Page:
[FIGURE 2 OMITTED]

[FIGURE 3 OMITTED]

Immunofluorescence staining

To verify the expression of her2 proteins on the cells, the SKBR3 and T47D cells were incubated with anti her2/neu (Herceptin) at 10 [micro]g/ml concentration for 1 hour at 37[degrees]C. After being washed in PBS, FITC-labeled anti human IgG (diluted 1/20, Avicenna Research Institute, Tehran, Iran) was added and incubated for 1 hour at room temperature. Cells were then observed directly on a fluorescence microscope (Olympus, Japan).

In vitro cell labeling

SKBR3 and T47D cells were counted and adjusted to a suspension of 4x[10.sup.5] cells/ml; 100 [micro]l of each cell suspension were cytospined on microscope slides (Shandon cytospin 4, Thermo, Germany). The cells were incubated with 100 [micro]l magnetic nanoparticles (with or without antibody; 5 [micro]g Ab and 0.2 mg iron) for 1 hour at 37[degrees]C. Then cells were washed extensively with PBS to remove unbound particles.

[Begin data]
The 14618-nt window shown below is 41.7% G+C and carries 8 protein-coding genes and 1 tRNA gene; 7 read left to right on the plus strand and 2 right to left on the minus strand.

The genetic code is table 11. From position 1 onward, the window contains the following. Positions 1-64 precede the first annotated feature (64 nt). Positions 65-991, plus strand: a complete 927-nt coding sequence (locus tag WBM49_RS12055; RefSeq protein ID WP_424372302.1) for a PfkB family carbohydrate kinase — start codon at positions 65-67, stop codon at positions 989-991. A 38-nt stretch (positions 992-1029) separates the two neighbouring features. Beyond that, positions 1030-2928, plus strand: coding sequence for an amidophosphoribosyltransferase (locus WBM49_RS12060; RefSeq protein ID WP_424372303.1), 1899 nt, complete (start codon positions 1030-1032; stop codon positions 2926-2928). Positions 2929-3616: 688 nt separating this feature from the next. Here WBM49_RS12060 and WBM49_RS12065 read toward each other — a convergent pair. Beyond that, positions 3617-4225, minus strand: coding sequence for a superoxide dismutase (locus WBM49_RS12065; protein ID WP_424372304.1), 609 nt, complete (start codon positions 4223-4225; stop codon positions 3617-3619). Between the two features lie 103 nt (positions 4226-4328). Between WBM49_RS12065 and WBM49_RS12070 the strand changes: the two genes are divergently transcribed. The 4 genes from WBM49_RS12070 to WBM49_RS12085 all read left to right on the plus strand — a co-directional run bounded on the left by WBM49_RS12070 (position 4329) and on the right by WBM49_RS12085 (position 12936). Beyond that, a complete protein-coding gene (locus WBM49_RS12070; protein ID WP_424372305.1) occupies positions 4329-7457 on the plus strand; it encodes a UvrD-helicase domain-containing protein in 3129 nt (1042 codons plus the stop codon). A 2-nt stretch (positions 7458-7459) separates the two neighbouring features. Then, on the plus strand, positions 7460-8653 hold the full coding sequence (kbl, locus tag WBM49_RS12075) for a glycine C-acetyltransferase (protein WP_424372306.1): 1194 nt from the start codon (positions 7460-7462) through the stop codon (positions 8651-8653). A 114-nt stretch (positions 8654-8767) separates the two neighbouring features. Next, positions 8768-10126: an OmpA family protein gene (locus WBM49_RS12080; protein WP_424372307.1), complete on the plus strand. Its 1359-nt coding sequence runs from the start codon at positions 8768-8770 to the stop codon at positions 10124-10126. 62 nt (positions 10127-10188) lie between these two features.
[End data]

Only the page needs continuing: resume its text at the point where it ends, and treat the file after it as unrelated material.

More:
The nanoparticles that bounded on the cell surface were detected by iron staining with Prussian blue staining method (14, 15).

Results

We used 20nm nanoparticles (a magnetic core covered with dextran) with carboxyl group for conjugation to Herceptin as a cancer targeting antibody. The final products of conjugation were suspensions without precipitate and the amount of immobilized antibody was 20-36 [micro]g Ab/mg nanoparticles (Figure 1).

The amount of iron conjugated was determined by potassium thiocyanate method using FeCl3-6H2O as a reference (Figure 2).

The SKBR3 and T47D cell lines showed high levels of her2/neu expression, after incubation with Herceptin-FITC (Figure 3), but not with the isotype control antibody (data not shown).